WTI is coming under intense pressure on Wednesday, down almost 4% on the day at the time of writing, and further losses could be in store.
WTI has pierced last year’s lows to trade at the lowest level since 13 February 2009, a move that could prompt further losses in the coming sessions, with further technical support appearing not far below at $32.30.
What makes this continued bearish bias all the more significant was the apparent increase in geopolitical risk following Saudi Arabia’s decision to sever diplomatic ties with Iran, which once upon a time may have been bullish for oil. Saudi Arabia is the world’s largest exporter of oil while Iran is expected to resume exports this year so any potential conflict could result in supply disruptions.
The fact that crude has continued to slide suggests two things, people are more concerned with the ongoing oversupply story and the potential for supply disruptions is believed to be very slim.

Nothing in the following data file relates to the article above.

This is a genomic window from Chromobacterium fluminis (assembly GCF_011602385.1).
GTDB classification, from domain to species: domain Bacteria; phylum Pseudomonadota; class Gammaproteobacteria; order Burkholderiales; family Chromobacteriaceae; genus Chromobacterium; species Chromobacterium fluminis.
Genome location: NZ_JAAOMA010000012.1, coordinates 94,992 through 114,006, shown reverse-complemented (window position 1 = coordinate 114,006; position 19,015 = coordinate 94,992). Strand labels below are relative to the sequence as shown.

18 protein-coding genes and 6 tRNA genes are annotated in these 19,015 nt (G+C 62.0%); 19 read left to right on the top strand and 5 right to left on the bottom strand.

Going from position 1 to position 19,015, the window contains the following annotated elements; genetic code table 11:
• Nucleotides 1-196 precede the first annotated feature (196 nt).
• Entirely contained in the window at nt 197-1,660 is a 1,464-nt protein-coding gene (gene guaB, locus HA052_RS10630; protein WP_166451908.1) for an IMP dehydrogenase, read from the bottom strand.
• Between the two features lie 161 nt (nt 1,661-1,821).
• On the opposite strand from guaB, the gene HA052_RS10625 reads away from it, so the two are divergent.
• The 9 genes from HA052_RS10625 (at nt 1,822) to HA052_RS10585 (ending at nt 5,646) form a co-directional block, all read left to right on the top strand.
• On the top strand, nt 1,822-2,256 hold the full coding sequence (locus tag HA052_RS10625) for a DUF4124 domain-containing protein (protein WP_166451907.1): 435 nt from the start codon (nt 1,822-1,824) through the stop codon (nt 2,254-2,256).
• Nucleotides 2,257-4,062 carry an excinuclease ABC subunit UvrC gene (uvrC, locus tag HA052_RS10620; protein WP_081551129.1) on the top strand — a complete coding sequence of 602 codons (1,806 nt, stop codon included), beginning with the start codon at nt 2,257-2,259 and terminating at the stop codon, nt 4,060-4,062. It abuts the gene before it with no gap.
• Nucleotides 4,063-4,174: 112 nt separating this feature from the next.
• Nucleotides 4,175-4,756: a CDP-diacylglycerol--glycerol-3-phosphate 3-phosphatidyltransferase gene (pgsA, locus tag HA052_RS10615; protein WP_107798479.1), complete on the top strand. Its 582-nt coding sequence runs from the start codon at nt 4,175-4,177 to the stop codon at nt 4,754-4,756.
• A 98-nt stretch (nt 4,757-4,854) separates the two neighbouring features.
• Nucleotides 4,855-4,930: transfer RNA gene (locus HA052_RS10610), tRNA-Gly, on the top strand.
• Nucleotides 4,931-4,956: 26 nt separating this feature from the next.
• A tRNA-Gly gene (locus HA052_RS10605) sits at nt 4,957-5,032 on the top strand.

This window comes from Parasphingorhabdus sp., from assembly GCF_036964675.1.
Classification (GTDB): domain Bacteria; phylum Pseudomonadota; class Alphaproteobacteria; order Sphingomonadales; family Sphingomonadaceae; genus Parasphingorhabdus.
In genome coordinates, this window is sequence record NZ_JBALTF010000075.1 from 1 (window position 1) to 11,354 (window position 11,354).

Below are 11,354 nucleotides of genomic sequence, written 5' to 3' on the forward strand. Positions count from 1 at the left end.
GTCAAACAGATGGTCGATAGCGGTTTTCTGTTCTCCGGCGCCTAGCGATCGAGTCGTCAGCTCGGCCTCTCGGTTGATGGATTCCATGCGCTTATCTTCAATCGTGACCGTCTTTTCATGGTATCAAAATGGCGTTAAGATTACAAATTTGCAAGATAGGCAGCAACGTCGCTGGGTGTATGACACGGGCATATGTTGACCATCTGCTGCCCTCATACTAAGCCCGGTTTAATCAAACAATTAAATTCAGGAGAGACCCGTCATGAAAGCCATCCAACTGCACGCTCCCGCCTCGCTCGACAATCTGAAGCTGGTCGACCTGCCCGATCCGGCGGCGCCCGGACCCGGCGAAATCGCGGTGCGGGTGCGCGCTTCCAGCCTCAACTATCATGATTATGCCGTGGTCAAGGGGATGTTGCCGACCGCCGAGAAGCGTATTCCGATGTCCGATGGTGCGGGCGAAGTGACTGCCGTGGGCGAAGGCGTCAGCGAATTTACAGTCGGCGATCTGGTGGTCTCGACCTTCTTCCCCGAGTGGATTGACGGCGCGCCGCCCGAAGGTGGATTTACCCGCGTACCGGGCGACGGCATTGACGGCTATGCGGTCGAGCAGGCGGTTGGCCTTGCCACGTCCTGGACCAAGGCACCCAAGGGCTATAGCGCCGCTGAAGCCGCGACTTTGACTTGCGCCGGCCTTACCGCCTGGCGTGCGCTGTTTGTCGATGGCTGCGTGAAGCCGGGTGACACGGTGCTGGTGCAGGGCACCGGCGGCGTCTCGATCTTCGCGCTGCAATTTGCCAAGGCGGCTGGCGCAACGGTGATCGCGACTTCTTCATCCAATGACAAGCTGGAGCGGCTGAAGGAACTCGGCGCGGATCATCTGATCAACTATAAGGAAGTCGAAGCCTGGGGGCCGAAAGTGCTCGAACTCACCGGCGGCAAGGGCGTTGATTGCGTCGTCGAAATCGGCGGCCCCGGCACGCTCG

The next support level at $32.30 will be very significant as a break of this would take WTI to levels not seen since December 2003 and ever closer to the psychologically important $30 a barrel level.
Should WTI fail to withstand a move below $34, despite already trading briefly below it, resistance should remain to the upside between $37.20 and $38, where it has failed to break above in almost a month.
Additional resistance could also be found above here from the descending trend line – 25 June 2014 highs – and the 55-day simple moving average.
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